Early in Sunday's 1-0 victory for Arsenal over Manchester City, Alex Song went down in a crumbled heap after City striker and general headcase Mario Balotelli decided to aerate Song's knee for him. You may have heard about it happening. It was every bit as disgusting and dangerous as the tackles which have, on numerous occasions, ended with a broken leg and a lengthy spell on the sidelines for the victim. Twitter exploded with outrage, and announcing crews and pundits the football world over took Balotelli to task for his reckless behavior. Even his own manager hoped that the incident would be looked at, and that Balotelli would be forced to sit out.
Asked if the authorities should examine the incident with Song that referee Martin Atkinson and assistant Peter Kirkup took no action over, Mancini said "I hope so'' and admitted the striker deserved a lengthy ban.
Mancini would also claim in the same interview that Balotelli would not suit up for Manchester City again this season, and would likely be sold in the offseason. Granted, it's not that big of a limb to go out on to say you won't again field a player who everyone is sure will be suspended for the remainder of the year, but at least he was willing to take the moral stand and state, without any ambiguity, that the actions of his player were despicable and should be harshly punished.
Then, of course, the FA went and FA'ed it. On the same day they decided that gently grazing an offside player was the kind of error that can not be excused they also decided that a concentrated effort to deliver a potentially career-threatening injury is okay. Justice was thoroughly not done, but the infallibility of the FA's on-field officials was upheld, and that's all that really matters. With no further punishment handed down for Balotelli beyond the bare minimum three games he received for the red card he actually received in the game, he would be eligible to play for City's final three games of the season. Fortunately, with Mancini already stating his player deserved a lengthy ban, he certainly did the right thing and made it clear the club would still be sitting Balotelli, right?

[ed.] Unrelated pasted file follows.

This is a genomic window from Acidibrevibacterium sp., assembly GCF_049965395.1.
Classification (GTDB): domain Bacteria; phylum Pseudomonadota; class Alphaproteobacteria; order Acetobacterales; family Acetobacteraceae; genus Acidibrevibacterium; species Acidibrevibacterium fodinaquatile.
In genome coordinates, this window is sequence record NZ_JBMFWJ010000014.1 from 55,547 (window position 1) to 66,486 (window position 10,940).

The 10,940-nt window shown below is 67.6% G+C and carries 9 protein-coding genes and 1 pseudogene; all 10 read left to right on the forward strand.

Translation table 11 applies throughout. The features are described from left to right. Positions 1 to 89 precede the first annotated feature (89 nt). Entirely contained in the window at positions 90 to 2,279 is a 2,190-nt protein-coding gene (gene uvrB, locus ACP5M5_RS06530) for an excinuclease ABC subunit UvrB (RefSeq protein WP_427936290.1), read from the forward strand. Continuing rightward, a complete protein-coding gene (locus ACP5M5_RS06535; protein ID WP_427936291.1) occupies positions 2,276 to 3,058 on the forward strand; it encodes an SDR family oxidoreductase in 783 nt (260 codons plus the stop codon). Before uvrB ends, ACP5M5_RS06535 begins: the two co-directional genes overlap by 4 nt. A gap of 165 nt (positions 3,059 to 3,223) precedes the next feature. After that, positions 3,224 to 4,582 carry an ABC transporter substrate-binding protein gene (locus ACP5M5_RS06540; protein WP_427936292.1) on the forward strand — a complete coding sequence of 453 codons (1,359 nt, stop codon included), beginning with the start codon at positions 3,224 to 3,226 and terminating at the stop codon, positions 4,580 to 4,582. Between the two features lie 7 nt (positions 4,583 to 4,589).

What? No. Of course not.
With Balotelli suddenly eligible to be suited up three times, just in time for the crucial Manchester derby which will determine if the title fight lives on to the final two matches, Mancini's outrage is suddenly as non-existent as the FA's backbone.
"I thought Mario would be banned for six or seven games, that's why I said he wouldn't play again this season," Mancini said. "He only got three games so I'm pleased for this. He will be back for Manchester United [on April 30]. He will be ready.
In other words, Mancini thought that Balotelli's actions were deserving of a lengthy spell on the sideline, and willing to accept the consequences those actions would have on Mancini's team right up until the point that there was the chance to not have to deal with the consequences at all. A man of strong moral fiber, folks.
With Carlos Tevez, he of the months long Argentinian vacation, set to slot into Balotelli's spot in the Italian's absence the door is now open for a couple strong showings by Tevez to lead to a Balotelli-Tevez pairing come derby day. In the biggest game of the season, with all to play for, Mancini may well trot out two different players he rightfully swore never to play again, only to back down and take the coward's way out as soon as things got tough. This is even more laughable when considering that he manages a team that doesn't exactly struggle for competent striking options on its massive payroll.
At the end of the day, the FA is a weak organization which opened the door for Mancini to play his favorite child again, but it's Mancini's decision to walk through it. Club-ordered suspensions are far from outlandish in the world of professional sports -- Tevez himself was on one earlier this season. The problem is that in order to institute one you have to actually have at least the slightest desire to value player safety and doing the right thing over delaying the day when you watch your rivals hoist the trophy.